Nov. 20, 2017 in Global Sisters Report
Respecting differences. Communicating clearly. Adjusting formation programs to create connection among novices and postulants from various cultures. Extending such awareness training to older members of the community. Remembering that Christianity and the Catholic Church are rooted theologically in international mission.
These were some of the key points discussed Nov. 5-10 during the Council of Delegates meeting of the International Union of Superiors General (UISG) in Manila, which was focused on the theme of “building community in an intercultural world.”
The meeting opened with symbolic presentations of colorful scarves, netting and other cloths the 45 delegates who attended brought to represent their regions, joining them together to “weave” global solidarity as they began the weeklong series of sessions, which sister volunteers translated into English, Spanish, Italian and French.
Building on the UISG plenary in May 2016 in Rome and in preparation for the upcoming plenary in May 2019, this halfway-point meeting was to assess how the 36 regional groups, or constellations, across the globe are doing and to get input on the organization’s structure, plans and programs. There are 52 delegates total, representing congregations in 115 countries.
Sessions included updates on UISG programs and goals, an overview of the Vatican Commission for the Protection of Minors and the role sisters can play in protecting children and vulnerable adults, and visits to some congregation ministries in Manila.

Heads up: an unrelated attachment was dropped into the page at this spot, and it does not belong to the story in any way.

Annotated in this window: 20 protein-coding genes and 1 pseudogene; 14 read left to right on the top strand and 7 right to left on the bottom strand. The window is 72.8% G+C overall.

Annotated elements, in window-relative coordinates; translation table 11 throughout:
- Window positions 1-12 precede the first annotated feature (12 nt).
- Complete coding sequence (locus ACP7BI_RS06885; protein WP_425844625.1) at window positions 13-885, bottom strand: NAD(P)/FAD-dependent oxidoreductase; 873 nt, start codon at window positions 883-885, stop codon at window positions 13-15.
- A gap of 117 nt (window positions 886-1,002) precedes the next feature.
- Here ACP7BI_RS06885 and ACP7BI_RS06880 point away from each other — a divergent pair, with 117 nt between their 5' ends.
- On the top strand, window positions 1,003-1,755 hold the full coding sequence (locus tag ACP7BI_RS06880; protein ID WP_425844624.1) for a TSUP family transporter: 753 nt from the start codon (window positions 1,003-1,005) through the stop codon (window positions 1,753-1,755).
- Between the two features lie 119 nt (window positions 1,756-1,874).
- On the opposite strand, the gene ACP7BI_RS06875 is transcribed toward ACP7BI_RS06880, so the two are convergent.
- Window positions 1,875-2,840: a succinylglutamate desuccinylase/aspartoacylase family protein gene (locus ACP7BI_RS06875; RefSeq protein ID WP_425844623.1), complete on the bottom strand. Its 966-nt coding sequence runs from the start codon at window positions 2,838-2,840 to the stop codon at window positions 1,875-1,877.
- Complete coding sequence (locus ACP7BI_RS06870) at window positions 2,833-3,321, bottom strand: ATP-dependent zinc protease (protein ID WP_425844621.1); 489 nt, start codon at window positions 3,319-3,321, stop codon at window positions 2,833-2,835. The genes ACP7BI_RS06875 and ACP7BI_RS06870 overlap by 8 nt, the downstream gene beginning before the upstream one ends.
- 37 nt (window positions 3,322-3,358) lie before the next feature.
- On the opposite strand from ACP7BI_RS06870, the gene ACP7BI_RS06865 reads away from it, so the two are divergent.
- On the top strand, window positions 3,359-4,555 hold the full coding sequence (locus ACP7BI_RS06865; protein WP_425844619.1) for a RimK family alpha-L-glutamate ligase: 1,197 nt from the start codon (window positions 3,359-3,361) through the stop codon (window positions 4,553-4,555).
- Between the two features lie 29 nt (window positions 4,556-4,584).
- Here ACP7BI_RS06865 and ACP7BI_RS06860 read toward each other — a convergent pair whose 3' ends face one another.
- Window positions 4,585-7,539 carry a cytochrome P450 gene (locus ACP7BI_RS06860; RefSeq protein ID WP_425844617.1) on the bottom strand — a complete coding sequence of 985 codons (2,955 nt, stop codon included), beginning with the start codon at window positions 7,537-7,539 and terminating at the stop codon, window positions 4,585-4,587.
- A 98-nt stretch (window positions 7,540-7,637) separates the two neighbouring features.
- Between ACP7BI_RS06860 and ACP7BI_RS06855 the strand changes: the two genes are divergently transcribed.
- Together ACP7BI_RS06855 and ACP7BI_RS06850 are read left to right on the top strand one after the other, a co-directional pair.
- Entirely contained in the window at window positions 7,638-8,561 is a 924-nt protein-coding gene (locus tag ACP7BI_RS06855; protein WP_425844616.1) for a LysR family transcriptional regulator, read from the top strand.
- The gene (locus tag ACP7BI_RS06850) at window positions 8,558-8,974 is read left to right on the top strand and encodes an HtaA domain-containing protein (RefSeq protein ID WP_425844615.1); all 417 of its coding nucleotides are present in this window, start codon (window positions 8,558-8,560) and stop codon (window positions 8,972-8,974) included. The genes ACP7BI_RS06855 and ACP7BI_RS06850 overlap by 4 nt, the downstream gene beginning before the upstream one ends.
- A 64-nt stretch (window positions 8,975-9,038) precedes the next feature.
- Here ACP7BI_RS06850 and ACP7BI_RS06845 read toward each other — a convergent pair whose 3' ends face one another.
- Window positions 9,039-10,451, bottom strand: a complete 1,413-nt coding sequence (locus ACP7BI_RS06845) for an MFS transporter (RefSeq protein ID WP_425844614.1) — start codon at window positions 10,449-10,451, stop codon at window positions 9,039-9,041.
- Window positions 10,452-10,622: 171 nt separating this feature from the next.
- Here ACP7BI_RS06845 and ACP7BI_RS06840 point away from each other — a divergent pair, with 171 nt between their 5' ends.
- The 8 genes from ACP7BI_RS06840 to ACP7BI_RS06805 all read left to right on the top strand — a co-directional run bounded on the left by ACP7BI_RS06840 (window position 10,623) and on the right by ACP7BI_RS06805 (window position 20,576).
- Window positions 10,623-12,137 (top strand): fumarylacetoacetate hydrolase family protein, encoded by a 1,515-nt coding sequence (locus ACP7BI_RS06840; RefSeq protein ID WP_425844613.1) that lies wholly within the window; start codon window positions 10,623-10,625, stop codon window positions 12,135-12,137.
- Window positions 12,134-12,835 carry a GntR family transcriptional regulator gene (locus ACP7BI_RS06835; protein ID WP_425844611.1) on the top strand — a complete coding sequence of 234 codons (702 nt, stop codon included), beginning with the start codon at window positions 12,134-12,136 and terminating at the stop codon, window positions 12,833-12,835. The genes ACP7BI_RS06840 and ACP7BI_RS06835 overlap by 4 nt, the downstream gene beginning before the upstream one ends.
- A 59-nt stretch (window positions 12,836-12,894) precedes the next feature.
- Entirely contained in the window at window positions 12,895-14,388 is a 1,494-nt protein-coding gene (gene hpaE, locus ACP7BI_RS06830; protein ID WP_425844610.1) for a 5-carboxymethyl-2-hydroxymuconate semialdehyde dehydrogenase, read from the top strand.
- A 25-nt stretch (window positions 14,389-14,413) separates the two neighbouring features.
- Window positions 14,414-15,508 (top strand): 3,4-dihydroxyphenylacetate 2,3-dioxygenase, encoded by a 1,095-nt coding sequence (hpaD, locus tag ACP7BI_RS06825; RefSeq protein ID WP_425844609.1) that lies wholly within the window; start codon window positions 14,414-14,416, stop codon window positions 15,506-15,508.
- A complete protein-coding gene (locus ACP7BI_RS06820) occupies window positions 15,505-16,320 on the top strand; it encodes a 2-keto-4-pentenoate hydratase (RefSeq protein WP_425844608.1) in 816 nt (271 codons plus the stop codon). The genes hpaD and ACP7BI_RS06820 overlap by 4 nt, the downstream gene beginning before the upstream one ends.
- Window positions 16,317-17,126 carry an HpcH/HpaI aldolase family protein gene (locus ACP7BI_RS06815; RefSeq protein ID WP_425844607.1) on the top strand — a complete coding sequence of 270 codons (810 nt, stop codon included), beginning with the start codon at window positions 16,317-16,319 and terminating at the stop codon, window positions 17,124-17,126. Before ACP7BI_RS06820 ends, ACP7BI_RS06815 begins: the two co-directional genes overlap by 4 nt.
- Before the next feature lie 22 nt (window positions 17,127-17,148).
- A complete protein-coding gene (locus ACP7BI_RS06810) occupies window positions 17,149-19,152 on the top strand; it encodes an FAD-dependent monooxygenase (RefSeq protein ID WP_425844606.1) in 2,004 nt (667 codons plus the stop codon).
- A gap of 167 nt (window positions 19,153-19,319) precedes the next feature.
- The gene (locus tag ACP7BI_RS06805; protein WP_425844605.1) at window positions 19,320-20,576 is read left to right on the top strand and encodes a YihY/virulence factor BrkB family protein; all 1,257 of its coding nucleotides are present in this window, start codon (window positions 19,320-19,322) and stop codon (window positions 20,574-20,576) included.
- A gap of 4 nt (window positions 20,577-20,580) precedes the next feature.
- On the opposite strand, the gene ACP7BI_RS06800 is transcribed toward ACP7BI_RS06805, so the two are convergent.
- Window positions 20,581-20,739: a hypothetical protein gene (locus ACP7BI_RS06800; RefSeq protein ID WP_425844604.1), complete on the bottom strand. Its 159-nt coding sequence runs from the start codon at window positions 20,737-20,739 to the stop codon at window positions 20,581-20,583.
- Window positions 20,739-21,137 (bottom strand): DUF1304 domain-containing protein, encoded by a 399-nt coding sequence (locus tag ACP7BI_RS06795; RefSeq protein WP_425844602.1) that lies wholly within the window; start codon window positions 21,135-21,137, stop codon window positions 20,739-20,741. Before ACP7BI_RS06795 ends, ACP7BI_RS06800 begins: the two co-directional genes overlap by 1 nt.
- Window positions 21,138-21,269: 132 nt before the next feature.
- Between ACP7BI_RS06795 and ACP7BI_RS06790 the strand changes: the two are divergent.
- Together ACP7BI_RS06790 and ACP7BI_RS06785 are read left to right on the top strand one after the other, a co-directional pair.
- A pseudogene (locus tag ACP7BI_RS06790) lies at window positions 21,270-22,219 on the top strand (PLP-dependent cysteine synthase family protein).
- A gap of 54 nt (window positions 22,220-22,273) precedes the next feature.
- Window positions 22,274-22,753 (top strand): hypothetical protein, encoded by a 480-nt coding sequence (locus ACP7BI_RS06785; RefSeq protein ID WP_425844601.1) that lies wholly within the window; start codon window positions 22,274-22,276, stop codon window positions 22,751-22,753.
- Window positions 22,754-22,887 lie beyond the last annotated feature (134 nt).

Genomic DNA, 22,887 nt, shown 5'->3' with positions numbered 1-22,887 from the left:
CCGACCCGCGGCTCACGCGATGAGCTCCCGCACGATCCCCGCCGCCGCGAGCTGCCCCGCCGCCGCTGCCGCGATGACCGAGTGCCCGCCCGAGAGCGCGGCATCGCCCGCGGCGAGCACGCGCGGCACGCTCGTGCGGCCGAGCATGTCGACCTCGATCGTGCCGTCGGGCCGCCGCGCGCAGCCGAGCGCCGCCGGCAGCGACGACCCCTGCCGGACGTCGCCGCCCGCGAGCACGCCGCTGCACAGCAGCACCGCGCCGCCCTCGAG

Religious congregations are changing, UISG President Sr. Carmen Sammut said in her opening remarks. Communities in Europe, America and Australia are shrinking, with more younger members coming from Africa and Asia. Cultural differences with resultant misunderstandings often arise, she said.
Even congregations with members from the same country are often made up of different ethnic groups, “and sometimes it is more difficult to live together from one country than from many,” Sammut said. “These difficulties often turn around money, power, ethnic superiority — topics we are often ashamed to speak about and so remain unspoken. In the meantime, there is much suffering and unevangelical behavior.”
Making several theological points about multiculturality, he said it isn’t just about the human experience. “It is about God, about the mystery of God,” he said. “We encounter the God of mystery only if we encounter others who are different from us.”